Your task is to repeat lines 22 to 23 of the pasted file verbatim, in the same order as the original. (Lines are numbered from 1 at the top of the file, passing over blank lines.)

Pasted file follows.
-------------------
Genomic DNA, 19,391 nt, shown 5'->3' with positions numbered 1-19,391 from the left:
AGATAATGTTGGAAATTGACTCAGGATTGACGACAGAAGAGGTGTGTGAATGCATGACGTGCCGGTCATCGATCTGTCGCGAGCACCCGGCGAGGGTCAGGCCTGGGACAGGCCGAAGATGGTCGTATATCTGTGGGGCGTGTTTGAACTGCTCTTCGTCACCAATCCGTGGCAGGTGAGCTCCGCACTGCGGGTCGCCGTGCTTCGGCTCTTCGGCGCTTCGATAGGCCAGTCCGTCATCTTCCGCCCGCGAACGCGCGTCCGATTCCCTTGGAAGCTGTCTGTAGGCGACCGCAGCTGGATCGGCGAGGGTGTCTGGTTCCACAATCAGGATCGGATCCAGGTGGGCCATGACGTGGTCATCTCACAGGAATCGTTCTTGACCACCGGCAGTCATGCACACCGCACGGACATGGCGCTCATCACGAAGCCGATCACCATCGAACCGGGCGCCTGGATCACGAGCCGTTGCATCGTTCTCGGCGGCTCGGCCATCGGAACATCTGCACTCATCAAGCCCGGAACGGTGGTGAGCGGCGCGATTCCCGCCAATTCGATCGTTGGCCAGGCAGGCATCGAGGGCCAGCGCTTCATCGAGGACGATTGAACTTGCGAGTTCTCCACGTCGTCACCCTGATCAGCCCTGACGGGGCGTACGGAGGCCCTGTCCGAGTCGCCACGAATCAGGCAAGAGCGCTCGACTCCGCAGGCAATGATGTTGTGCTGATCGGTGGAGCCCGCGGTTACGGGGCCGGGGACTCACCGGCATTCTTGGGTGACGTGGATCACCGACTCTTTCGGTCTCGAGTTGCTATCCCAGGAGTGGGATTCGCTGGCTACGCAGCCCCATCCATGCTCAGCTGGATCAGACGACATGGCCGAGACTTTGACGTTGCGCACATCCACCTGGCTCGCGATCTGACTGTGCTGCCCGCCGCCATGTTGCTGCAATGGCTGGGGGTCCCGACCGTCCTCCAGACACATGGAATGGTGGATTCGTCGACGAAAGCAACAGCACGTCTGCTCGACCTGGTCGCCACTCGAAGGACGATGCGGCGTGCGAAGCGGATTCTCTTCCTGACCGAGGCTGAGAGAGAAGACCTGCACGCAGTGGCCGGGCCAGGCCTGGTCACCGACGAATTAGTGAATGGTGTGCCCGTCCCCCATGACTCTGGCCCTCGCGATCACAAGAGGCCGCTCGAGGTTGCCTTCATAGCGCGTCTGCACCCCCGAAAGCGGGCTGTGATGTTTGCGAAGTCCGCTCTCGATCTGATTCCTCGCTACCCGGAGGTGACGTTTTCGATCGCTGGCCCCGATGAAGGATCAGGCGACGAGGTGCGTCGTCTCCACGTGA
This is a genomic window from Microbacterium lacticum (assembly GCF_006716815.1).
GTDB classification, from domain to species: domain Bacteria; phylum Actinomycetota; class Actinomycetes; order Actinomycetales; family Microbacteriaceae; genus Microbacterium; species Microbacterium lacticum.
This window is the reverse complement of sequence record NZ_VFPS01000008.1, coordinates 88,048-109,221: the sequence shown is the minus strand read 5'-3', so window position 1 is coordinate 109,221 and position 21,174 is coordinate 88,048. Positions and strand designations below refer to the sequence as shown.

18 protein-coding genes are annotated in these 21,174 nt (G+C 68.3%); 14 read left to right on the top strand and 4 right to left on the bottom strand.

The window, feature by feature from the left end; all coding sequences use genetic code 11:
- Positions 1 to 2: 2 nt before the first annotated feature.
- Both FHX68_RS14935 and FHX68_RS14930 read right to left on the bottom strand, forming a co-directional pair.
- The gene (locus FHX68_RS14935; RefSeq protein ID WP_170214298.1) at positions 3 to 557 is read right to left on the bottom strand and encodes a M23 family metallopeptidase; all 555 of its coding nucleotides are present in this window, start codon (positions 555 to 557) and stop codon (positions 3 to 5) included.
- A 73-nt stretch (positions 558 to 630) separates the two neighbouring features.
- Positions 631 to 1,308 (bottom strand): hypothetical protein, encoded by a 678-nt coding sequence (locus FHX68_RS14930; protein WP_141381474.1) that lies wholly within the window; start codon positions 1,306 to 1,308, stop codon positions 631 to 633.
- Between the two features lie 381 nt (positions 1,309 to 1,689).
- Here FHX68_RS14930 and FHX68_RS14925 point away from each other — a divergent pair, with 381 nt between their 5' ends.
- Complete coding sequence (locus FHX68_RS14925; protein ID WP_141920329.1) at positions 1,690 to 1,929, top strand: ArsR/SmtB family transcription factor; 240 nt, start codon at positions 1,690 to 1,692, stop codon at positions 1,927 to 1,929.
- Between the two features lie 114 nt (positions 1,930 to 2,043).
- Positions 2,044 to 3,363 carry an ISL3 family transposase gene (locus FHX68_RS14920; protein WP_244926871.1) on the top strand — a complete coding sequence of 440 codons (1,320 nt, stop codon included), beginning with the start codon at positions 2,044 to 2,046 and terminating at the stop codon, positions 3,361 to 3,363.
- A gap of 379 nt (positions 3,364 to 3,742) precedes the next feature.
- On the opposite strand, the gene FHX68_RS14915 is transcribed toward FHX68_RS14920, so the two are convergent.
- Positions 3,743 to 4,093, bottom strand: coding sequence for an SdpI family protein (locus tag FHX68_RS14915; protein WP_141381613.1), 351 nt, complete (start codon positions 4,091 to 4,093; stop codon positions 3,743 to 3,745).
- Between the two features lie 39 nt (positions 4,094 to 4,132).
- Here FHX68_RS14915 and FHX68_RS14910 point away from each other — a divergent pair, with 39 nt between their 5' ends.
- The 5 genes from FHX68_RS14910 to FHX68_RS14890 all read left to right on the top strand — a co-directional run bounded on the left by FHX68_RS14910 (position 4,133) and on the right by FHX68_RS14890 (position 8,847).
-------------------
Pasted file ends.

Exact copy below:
- Here FHX68_RS14915 and FHX68_RS14910 point away from each other — a divergent pair, with 39 nt between their 5' ends.
- The 5 genes from FHX68_RS14910 to FHX68_RS14890 all read left to right on the top strand — a co-directional run bounded on the left by FHX68_RS14910 (position 4,133) and on the right by FHX68_RS14890 (position 8,847).